Monday, October 8, 2012

Monday's Minilesson Magic: Character Change Analysis

So, in my last post about how I set up my reader response, I mentioned that I would talk more about my lessons for "Coaching a Reading Life." I'm going to table that post for next week, given the computer-failure-disaster I have the pleasure of dealing with this weekend. 

Anyway, on to Monday's Minlesson Magic: Have you ever stopped to ask your students how the main character in their book changed by the end of the story? You might be surprised when they tell you “He/She didn’t really change.” Once I realized students were not closely analyzing their books for character change, or even realizing that they should be, I began teaching a mini unit on character change.
Albert by Jo Donna Napoli is my favorite mentor book for a unit on character change. Albert is a precious story about an introvert who looks out his city window each day and sees something that scares him from leaving his apartment. One day when he sticks his hand out his window to check the weather, a cardinal starts building a nest in his hands, and soon he is holding a nest of eggs. While annoyed at first, Albert begins to see that the things outside that once scared him are not so scary. For example, he sees a man and woman arguing—something that would normally make him choose to close the window and stay inside. However, since he is stuck at the window, he also gets to see that later the man and woman make up, walking away happy. Albert learns that the world has good in it and finally has the courage to explore outside. While we wouldn't call Albert an extrovert at the end of the story, he is braver and more adventurous.
If you are interested in getting students into book clubs, I usually launch "character change" minilessons at the same time I launch Jerry Spinelli book clubs. The characters in Jerry Spinelli’s books (Stargirl, Crash, Eggs, Wringer, Loser, Fourth Grade Rats, etc) change so much throughout the text, I want to make sure students are really prepared to analyze how they have changed when they finish reading the books. You can even plan to hold these books clubs later in the year and spiral back to character change lessons you have taught earlier in the year.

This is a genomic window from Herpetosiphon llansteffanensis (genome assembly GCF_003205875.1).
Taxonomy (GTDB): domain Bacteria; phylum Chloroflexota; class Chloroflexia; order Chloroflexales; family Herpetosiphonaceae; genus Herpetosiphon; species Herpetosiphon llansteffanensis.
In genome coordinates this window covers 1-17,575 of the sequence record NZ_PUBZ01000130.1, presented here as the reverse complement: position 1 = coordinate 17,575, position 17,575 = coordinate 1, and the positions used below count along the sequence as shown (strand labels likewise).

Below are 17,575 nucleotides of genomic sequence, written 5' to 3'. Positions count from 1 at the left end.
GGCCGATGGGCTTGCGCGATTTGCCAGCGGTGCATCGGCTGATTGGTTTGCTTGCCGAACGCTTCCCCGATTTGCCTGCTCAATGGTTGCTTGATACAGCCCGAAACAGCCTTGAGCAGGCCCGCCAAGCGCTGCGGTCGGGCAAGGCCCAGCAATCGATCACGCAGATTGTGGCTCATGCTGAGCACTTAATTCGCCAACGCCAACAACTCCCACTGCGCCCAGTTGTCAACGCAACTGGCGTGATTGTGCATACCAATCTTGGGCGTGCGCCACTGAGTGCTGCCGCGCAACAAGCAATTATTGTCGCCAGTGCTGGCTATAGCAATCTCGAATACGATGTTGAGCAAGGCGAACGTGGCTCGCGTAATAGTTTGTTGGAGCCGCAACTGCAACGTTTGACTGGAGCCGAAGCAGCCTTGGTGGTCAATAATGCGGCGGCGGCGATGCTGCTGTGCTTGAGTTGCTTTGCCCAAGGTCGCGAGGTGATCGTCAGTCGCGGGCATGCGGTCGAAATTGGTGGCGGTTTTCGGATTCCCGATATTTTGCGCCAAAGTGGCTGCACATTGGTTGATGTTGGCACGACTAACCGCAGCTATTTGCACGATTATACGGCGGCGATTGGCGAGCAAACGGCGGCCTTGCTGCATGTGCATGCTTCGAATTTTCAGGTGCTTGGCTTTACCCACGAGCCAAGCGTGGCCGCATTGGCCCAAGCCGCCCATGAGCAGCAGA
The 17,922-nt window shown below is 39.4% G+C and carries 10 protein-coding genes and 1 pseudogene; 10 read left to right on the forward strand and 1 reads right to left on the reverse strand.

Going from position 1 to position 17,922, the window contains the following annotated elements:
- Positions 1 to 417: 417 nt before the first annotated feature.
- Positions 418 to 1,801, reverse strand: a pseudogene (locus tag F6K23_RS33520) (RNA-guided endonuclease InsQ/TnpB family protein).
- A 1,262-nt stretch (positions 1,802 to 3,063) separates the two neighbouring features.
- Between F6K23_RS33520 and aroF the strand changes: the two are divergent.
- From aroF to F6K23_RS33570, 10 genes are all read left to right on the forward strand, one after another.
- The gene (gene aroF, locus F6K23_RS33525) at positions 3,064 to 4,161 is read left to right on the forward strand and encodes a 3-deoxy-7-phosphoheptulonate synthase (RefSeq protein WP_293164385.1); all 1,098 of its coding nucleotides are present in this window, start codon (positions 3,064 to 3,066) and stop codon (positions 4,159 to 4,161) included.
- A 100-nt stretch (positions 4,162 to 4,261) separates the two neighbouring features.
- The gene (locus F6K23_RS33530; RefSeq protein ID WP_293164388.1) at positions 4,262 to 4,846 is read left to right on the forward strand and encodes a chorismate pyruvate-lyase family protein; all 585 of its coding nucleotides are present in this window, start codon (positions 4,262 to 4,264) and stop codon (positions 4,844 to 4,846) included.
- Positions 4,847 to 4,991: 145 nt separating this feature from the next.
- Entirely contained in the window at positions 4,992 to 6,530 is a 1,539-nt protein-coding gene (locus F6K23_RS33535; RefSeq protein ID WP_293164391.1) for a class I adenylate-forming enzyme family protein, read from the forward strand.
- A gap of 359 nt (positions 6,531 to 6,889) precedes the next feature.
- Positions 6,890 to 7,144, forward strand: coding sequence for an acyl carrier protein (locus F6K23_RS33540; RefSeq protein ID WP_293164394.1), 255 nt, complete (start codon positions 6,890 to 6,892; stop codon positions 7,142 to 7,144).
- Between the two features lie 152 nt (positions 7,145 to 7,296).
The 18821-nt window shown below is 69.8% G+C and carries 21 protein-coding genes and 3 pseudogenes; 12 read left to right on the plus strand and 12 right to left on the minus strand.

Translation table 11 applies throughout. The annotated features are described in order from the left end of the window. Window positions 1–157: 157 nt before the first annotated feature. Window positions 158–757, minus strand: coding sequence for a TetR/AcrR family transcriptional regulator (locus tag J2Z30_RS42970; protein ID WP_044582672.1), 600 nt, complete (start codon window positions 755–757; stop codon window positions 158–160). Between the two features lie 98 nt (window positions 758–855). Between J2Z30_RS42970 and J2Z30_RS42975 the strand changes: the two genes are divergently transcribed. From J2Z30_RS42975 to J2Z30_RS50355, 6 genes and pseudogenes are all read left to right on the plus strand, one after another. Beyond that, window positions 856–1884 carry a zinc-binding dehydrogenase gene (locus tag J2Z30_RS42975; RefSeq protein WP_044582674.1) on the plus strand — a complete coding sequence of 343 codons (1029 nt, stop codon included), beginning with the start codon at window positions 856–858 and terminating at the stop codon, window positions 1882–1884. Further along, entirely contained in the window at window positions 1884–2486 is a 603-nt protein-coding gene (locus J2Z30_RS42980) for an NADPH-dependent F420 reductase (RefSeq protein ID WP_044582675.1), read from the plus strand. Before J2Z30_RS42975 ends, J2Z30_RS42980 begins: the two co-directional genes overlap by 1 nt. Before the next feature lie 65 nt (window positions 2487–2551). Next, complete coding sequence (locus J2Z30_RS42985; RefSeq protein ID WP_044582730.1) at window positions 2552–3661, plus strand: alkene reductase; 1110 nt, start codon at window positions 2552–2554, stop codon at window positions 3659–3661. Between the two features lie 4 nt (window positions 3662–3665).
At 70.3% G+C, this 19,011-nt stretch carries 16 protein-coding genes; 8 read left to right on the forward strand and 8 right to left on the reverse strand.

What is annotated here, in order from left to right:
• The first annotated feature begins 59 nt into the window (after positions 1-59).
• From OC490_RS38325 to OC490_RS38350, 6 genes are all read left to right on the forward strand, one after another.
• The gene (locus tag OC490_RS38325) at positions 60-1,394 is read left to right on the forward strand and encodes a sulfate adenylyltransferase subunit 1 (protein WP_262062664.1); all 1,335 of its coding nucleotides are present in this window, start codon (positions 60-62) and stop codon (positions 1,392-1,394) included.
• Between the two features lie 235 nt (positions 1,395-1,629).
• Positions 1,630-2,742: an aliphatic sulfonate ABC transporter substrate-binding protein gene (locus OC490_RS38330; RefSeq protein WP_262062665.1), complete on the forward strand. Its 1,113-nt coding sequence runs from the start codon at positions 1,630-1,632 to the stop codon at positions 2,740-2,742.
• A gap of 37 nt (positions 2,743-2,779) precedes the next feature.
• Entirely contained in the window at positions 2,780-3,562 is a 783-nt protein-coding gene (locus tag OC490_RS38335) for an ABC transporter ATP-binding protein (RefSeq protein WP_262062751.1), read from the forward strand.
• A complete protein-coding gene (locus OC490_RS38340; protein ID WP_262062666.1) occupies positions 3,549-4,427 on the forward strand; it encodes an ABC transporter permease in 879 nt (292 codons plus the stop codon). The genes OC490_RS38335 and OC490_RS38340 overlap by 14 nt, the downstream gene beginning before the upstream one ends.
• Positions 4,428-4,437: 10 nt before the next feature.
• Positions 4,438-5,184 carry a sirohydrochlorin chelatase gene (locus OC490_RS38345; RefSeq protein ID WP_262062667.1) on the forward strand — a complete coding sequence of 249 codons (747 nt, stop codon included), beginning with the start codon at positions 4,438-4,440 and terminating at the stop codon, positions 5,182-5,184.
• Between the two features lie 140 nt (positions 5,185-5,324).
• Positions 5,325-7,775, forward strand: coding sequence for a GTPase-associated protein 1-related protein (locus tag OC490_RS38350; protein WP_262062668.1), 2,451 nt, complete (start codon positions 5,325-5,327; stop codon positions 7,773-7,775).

In order to be able to think about how the character changes, students need to be able to describe the character at the beginning, middle, and end of the book. (Sometimes this even means being able to describe the character before the book begins if the main events that change the character happen from the beginning). Often, students do not have a developed vocabulary for character-related adjectives to be able to describe the character meaningfully and deeply. For this reason, I created Character Trait Definition cards.

Another strategy that I have used before to help students access vocabulary for describing characters is to have a list of words ready that describe the characters in the book I plan to read and the antonyms of those words. I put those words on a 1/2 sheet of paper and have students research the definition, synonyms, and antonyms and then draw a picture to match. (This takes enough time that I do it the day before I plan to do the full minilesson and read aloud).

We use the following chart to analyze character change:



RL2.3 Describe how characters in a story respond to major events and challenges.

RL3.3 Describe characters in a story (traits, motivations, feelings) and explain how their actions contribute to the sequence of events. 


How do you teach students to analyze characters? What other minilesson ideas would you like for me to think about for Monday's Minilesson Magic? I would love to do some work for you and get my brain spinning! Please leave a comment :)

Happy Reading!

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